Have you always feel frustrated at the end of the week that you have accomplished nothing despite being busy for the entire week?
I was inspired by Barking up the Wrong Tree to write how using an issue tracker can improve the way of getting work done by incorporating behavioural science theories.
1. Attention is equal to Time
First, you need to be aware that your smartphones and inbox are huge time suckers to your productivity.
Each new email or a notification is likely to distract you from what you are doing. Mobile notifications is the new evil with a constant flood of notifications from your group chats and apps.
People who do a lot of attention switching, they believe they can focus when they need to, but the reality is they have lost that ability.
When you give them a task that requires focus, they perform worse than people that don’t spend a lot of time fragmenting their attention.
Therefore, you might want to check your mails and mobiles after completion of a task.
2. Maintaining a list
According to research, an average human can only keep track of 7 ± 2 tasks in working memory.
Therefore it is better to use computers to keep track of your tasks. It helps to keep you organised and ensure no tasks get missed.
3. Setting up a routine
Have you ever wondered why people will always remember to log in to check their Facebook or to play their mobile games?
Well, they all send you notifications periodically to remind you to do so.
So you can set up a reminder for yourself to check on the tasks that you need to do at the start of the day/week.
4. Create small wins for yourself
The biggest difference between working and studying is there aren’t regular tests to tell you how good you are performing and to let you move to the next level.
You need to create small wins for yourself to and your team have the feeling of progress.
People’s inner work lives seemed to lift or drag depending on whether or not their projects moved forward, even by small increments.
Small wins often had a surprisingly strong positive effect, and small losses a surprisingly strong negative one.
Start having a report to see how many tasks you have accomplished at the end of the week.
You will not feel nothing is done at the end of every week.
5. Start to reduce shallow work
A mentor once shared with me the concept of “Death by a Thousand Paper Cuts”
Similarly, small insignificant tasks consume your time and distract you from getting the real work done.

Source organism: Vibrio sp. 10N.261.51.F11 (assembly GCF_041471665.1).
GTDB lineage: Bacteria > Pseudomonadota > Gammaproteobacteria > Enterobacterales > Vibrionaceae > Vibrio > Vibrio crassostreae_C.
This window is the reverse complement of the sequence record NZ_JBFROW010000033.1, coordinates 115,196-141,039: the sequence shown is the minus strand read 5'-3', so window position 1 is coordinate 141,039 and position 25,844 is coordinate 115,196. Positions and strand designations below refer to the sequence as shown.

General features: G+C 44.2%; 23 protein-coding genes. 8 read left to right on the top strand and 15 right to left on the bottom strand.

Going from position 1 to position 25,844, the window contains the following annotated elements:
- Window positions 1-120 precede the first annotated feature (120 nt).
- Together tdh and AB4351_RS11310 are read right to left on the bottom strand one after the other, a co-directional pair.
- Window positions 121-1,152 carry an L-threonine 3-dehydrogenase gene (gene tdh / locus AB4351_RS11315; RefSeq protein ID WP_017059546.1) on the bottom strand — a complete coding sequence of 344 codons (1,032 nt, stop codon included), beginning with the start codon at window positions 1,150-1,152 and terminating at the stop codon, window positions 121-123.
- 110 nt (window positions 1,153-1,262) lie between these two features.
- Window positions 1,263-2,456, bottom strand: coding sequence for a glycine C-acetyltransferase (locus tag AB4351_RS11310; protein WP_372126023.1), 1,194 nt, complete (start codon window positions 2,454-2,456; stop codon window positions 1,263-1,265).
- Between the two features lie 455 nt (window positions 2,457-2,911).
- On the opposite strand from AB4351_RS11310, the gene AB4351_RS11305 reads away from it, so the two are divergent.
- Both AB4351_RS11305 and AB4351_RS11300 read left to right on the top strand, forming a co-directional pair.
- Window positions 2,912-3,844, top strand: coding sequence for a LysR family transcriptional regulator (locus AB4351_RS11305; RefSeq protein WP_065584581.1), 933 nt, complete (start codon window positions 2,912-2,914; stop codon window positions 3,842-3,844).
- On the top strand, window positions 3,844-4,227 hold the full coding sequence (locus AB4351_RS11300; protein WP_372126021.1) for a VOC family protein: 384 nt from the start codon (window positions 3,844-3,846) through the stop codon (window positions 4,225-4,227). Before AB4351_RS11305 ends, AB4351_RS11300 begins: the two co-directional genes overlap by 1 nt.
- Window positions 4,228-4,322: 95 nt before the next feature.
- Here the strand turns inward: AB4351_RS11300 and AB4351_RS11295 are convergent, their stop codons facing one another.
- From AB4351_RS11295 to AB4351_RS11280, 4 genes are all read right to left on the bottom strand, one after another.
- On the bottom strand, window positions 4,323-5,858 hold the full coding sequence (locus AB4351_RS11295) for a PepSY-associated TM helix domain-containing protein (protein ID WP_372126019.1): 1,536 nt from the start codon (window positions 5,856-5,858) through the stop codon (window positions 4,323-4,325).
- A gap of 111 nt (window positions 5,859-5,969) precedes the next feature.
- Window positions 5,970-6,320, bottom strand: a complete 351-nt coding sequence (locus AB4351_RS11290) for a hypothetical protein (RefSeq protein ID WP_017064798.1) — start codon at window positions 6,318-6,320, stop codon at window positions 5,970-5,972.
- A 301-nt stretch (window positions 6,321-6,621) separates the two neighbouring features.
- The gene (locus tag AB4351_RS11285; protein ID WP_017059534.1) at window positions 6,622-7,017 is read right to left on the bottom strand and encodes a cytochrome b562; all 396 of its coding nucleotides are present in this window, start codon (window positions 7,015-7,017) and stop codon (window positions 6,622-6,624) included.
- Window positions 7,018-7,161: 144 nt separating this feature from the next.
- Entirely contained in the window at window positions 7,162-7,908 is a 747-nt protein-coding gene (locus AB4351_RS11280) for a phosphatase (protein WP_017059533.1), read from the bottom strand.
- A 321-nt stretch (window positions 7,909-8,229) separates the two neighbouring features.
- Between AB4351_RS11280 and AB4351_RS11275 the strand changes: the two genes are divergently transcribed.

Shallow work is little stuff like email, meetings, moving information around. Things that are not really using your talents.
Deep work pushes your current abilities to their limits. It produces high value results and improves your skills.
Instead of spending time to compile reports and filling time sheets, use tools to automate this to free up time to do meaningful work
6. Learn how to say no
Do you know that a common characteristic of successful people is that they know how to say no at the right time.
By asking your co-workers to log a task in the system for you, it makes them think harder whether it is necessary.
This either helps you to filter unnecessary tasks or prepare the information for the task upfront.
It also helps your superior to see your workload and balance the assignment accordingly.
7. What gets measured get done
Usually most of us work together as a group. Sometimes you need someone to complete a piece of work before you can work on it.
If the task is passed over to you late, you will have less time to work on it. The worse scenario is that it interrupts you
Try to set a due date when assigning out a task and send automated reminders to chase them.
8. Use the correct tool
A major limitation of using the Inbox to keep track of your tasks is that emails are sorted with the latest first.
It creates a natural tendency to read and react to newer emails than to follow up on the earlier emails.
Work should be FIFO (First In First Out), not LIFO (Last In First Out).
If you keep on reacting upon those newer incoming tasks, your older tasks will eventually become urgent and get on top of you.